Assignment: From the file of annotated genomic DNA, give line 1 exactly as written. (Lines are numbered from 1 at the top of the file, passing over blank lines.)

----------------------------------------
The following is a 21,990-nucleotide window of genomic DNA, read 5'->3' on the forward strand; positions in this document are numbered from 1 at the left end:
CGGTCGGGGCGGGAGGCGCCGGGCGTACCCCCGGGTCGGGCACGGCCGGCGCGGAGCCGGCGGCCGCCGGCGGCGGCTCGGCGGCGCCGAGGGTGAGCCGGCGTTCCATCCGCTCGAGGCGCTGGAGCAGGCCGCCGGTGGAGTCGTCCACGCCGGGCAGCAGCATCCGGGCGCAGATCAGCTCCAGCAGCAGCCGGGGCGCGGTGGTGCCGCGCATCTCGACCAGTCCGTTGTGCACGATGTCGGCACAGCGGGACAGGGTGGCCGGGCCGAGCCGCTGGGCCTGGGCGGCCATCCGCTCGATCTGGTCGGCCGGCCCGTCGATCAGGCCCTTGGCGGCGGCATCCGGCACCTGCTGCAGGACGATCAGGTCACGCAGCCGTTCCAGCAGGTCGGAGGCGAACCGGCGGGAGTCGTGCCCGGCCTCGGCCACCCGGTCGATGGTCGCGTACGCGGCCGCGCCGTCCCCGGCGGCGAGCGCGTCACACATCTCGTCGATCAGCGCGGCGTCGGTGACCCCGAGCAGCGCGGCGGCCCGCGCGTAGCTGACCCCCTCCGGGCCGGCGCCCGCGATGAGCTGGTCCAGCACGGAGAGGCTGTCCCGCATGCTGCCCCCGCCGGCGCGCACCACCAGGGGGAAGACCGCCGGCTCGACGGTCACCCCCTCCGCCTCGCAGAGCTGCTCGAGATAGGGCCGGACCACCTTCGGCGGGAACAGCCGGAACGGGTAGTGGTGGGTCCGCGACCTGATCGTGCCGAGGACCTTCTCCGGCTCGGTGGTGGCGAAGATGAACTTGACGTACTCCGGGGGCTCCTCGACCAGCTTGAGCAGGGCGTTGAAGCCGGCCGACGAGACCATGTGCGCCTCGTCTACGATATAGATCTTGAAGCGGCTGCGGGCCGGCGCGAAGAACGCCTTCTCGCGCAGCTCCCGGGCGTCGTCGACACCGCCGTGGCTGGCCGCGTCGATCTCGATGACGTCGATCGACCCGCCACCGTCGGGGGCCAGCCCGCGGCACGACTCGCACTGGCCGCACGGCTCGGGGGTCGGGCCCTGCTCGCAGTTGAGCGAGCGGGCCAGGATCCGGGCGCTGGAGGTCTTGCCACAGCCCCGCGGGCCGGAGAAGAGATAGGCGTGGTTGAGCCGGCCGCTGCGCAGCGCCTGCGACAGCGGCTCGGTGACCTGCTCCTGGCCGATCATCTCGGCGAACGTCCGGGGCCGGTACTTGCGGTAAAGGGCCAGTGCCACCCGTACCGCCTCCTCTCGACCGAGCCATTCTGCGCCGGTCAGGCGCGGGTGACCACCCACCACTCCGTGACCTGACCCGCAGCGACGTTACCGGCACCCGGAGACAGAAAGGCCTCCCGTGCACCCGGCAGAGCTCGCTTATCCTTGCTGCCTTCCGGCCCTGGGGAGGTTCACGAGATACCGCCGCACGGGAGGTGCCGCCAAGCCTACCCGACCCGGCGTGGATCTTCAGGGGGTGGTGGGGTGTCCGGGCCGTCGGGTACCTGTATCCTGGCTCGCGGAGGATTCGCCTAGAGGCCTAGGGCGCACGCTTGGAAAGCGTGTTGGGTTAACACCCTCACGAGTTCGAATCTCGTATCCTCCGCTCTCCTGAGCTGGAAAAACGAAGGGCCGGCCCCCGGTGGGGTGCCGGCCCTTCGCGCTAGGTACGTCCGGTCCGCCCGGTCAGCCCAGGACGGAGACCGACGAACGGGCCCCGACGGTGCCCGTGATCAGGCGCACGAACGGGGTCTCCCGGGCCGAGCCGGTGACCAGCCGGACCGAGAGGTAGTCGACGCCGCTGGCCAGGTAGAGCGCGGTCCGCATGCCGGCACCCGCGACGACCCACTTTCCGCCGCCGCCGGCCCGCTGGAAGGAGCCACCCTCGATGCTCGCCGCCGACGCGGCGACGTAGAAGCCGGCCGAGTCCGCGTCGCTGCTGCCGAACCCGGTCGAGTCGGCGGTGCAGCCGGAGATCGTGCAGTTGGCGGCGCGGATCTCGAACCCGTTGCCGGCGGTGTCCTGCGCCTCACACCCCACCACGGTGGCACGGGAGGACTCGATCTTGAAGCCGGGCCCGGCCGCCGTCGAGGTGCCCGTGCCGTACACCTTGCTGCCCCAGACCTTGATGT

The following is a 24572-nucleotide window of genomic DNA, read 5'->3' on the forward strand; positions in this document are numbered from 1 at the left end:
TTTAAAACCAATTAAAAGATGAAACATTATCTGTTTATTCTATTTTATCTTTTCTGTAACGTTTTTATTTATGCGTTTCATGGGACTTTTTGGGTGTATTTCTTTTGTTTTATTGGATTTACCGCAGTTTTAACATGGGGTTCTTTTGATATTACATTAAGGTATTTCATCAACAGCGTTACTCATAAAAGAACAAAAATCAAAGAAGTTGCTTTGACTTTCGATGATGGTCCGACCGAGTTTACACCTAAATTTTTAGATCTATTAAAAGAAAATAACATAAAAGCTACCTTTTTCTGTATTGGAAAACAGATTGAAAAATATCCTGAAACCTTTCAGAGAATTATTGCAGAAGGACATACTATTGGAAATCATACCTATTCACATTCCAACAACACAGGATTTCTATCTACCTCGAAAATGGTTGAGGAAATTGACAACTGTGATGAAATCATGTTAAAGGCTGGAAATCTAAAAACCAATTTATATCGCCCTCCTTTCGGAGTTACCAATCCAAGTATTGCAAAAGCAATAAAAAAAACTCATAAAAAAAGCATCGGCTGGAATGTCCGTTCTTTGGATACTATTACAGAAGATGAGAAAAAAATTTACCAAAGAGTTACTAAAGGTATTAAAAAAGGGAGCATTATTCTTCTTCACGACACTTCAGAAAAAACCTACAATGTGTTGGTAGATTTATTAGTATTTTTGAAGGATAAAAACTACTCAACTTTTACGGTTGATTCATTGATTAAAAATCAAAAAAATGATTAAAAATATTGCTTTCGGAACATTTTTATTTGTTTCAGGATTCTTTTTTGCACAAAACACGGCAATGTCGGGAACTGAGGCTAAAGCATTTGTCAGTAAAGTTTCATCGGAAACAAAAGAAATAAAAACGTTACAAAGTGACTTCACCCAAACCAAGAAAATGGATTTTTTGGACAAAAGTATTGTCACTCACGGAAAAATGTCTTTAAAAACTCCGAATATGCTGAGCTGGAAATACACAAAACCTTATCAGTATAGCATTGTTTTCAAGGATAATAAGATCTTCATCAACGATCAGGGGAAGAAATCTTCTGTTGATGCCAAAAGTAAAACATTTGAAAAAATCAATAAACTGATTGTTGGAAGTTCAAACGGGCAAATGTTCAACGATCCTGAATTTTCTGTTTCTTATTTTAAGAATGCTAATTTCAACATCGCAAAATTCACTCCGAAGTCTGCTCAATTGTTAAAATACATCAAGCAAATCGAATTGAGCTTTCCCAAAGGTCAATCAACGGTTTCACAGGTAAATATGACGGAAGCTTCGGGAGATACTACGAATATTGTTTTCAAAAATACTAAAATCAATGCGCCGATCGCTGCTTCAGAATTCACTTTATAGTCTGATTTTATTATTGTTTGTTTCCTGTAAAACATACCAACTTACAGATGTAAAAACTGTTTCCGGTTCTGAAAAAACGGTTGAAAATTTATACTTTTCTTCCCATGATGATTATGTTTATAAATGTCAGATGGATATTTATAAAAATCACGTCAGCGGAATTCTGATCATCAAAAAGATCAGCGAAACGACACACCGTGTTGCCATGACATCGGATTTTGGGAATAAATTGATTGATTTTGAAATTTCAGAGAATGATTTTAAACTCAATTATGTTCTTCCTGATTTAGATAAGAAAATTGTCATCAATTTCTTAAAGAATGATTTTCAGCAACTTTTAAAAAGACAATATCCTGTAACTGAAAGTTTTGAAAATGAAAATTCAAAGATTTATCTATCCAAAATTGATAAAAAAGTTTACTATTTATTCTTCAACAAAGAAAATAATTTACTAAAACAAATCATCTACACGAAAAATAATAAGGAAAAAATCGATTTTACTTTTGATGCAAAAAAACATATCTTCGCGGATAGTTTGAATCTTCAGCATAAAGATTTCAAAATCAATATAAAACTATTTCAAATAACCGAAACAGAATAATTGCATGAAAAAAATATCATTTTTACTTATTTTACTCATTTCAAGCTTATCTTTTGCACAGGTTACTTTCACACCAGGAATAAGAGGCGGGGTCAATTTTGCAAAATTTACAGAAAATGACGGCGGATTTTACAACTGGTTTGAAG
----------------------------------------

The following is a 21,990-nucleotide window of genomic DNA, read 5'->3' on the forward strand; positions in this document are numbered from 1 at the left end: